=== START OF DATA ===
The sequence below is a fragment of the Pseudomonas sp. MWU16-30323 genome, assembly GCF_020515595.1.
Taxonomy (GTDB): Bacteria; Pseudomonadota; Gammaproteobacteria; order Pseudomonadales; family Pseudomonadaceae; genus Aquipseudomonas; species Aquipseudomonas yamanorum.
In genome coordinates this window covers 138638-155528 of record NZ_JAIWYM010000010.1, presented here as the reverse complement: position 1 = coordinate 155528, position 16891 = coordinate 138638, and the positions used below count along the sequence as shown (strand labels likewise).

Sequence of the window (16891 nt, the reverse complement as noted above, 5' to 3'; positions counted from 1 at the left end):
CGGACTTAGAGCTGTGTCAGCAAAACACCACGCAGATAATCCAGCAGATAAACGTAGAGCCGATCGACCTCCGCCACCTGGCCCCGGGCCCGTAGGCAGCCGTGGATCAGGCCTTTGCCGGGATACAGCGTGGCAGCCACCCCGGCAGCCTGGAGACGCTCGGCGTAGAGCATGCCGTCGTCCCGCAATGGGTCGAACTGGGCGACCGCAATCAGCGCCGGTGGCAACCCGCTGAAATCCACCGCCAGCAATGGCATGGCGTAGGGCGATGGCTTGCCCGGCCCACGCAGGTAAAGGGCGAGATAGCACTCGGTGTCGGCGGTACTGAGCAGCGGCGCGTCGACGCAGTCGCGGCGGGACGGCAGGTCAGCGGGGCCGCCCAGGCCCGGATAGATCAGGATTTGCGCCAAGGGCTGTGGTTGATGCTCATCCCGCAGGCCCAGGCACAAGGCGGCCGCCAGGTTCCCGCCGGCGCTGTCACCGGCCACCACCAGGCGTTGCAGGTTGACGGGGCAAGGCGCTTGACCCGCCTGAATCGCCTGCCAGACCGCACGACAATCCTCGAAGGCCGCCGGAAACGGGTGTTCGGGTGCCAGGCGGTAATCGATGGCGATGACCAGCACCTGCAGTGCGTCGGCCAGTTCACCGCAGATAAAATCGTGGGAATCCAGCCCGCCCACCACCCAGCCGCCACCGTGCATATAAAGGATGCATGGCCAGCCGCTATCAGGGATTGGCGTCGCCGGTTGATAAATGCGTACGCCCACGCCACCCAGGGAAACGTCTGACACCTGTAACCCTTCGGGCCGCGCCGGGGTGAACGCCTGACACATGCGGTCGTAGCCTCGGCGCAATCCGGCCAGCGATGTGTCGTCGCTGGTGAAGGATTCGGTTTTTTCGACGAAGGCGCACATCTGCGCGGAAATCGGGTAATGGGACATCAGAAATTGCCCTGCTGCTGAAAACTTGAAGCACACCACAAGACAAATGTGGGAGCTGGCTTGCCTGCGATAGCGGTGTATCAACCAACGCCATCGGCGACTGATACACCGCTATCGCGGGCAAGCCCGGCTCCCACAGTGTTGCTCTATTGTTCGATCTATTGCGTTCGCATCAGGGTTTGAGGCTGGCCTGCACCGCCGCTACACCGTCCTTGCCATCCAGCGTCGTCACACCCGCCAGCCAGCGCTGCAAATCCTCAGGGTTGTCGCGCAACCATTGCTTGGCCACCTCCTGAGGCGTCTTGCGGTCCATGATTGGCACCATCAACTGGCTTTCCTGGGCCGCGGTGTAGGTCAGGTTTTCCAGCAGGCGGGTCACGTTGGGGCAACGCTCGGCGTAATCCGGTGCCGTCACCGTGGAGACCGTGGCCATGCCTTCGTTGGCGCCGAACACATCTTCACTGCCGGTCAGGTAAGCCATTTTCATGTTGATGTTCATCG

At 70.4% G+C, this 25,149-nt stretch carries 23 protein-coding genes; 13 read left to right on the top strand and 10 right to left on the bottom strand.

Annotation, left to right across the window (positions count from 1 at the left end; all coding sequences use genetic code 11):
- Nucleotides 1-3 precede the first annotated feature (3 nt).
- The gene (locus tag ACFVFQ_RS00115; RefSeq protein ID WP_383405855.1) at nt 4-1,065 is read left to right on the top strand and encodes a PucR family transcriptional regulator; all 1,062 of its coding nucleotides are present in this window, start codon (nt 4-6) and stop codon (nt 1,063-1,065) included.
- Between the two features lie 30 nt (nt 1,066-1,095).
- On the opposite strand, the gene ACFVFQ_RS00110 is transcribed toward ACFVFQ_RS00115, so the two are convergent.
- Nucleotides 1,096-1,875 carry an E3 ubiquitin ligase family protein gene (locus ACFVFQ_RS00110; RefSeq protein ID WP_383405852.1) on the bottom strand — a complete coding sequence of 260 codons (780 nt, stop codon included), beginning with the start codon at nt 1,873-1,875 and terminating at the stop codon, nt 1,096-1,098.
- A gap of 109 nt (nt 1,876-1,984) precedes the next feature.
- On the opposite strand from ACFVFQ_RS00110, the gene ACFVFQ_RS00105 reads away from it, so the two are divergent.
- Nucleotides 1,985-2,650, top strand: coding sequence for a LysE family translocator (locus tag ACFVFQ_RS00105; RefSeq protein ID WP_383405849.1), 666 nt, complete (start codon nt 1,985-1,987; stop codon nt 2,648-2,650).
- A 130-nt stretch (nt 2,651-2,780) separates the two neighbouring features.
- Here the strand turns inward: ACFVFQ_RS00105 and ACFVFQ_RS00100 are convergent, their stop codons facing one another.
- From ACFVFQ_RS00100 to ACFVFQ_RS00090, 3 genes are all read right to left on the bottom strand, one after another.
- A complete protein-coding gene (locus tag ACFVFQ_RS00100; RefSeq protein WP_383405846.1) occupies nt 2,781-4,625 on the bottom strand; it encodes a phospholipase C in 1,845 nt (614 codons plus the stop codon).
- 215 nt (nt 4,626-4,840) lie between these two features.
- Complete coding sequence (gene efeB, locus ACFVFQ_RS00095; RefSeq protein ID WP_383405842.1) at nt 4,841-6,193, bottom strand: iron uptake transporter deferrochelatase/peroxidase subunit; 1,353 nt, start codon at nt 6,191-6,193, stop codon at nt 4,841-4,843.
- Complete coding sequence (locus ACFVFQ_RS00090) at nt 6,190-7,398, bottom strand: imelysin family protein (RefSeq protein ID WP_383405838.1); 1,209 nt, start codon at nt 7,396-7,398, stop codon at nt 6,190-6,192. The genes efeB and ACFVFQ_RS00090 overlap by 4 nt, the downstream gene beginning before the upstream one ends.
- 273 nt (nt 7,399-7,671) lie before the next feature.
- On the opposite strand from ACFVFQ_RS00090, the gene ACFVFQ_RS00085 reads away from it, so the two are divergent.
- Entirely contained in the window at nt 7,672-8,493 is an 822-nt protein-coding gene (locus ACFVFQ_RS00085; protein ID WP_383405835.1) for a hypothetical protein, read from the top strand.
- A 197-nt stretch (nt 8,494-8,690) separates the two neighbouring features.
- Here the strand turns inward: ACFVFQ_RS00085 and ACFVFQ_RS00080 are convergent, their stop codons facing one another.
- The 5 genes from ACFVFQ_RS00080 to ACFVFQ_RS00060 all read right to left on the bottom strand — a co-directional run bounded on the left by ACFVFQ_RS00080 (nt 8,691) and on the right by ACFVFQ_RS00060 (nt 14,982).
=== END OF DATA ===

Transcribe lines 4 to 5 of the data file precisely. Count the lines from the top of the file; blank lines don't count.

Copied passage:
Sequence of the window (16891 nt, the reverse complement as noted above, 5' to 3'; positions counted from 1 at the left end):
CGGACTTAGAGCTGTGTCAGCAAAACACCACGCAGATAATCCAGCAGATAAACGTAGAGCCGATCGACCTCCGCCACCTGGCCCCGGGCCCGTAGGCAGCCGTGGATCAGGCCTTTGCCGGGATACAGCGTGGCAGCCACCCCGGCAGCCTGGAGACGCTCGGCGTAGAGCATGCCGTCGTCCCGCAATGGGTCGAACTGGGCGACCGCAATCAGCGCCGGTGGCAACCCGCTGAAATCCACCGCCAGCAATGGCATGGCGTAGGGCGATGGCTTGCCCGGCCCACGCAGGTAAAGGGCGAGATAGCACTCGGTGTCGGCGGTACTGAGCAGCGGCGCGTCGACGCAGTCGCGGCGGGACGGCAGGTCAGCGGGGCCGCCCAGGCCCGGATAGATCAGGATTTGCGCCAAGGGCTGTGGTTGATGCTCATCCCGCAGGCCCAGGCACAAGGCGGCCGCCAGGTTCCCGCCGGCGCTGTCACCGGCCACCACCAGGCGTTGCAGGTTGACGGGGCAAGGCGCTTGACCCGCCTGAATCGCCTGCCAGACCGCACGACAATCCTCGAAGGCCGCCGGAAACGGGTGTTCGGGTGCCAGGCGGTAATCGATGGCGATGACCAGCACCTGCAGTGCGTCGGCCAGTTCACCGCAGATAAAATCGTGGGAATCCAGCCCGCCCACCACCCAGCCGCCACCGTGCATATAAAGGATGCATGGCCAGCCGCTATCAGGGATTGGCGTCGCCGGTTGATAAATGCGTACGCCCACGCCACCCAGGGAAACGTCTGACACCTGTAACCCTTCGGGCCGCGCCGGGGTGAACGCCTGACACATGCGGTCGTAGCCTCGGCGCAATCCGGCCAGCGATGTGTCGTCGCTGGTGAAGGATTCGGTTTTTTCGACGAAGGCGCACATCTGCGCGGAAATCGGGTAATGGGACATCAGAAATTGCCCTGCTGCTGAAAACTTGAAGCACACCACAAGACAAATGTGGGAGCTGGCTTGCCTGCGATAGCGGTGTATCAACCAACGCCATCGGCGACTGATACACCGCTATCGCGGGCAAGCCCGGCTCCCACAGTGTTGCTCTATTGTTCGATCTATTGCGTTCGCATCAGGGTTTGAGGCTGGCCTGCACCGCCGCTACACCGTCCTTGCCATCCAGCGTCGTCACACCCGCCAGCCAGCGCTGCAAATCCTCAGGGTTGTCGCGCAACCATTGCTTGGCCACCTCCTGAGGCGTCTTGCGGTCCATGATTGGCACCATCAACTGGCTTTCCTGGGCCGCGGTGTAGGTCAGGTTTTCCAGCAGGCGGGTCACGTTGGGGCAACGCTCGGCGTAATCCGGTGCCGTCACCGTGGAGACCGTGGCCATGCCTTCGTTGGCGCCGAACACATCTTCACTGCCGGTCAGGTAAGCCATTTTCATGTTGATGTTCATCG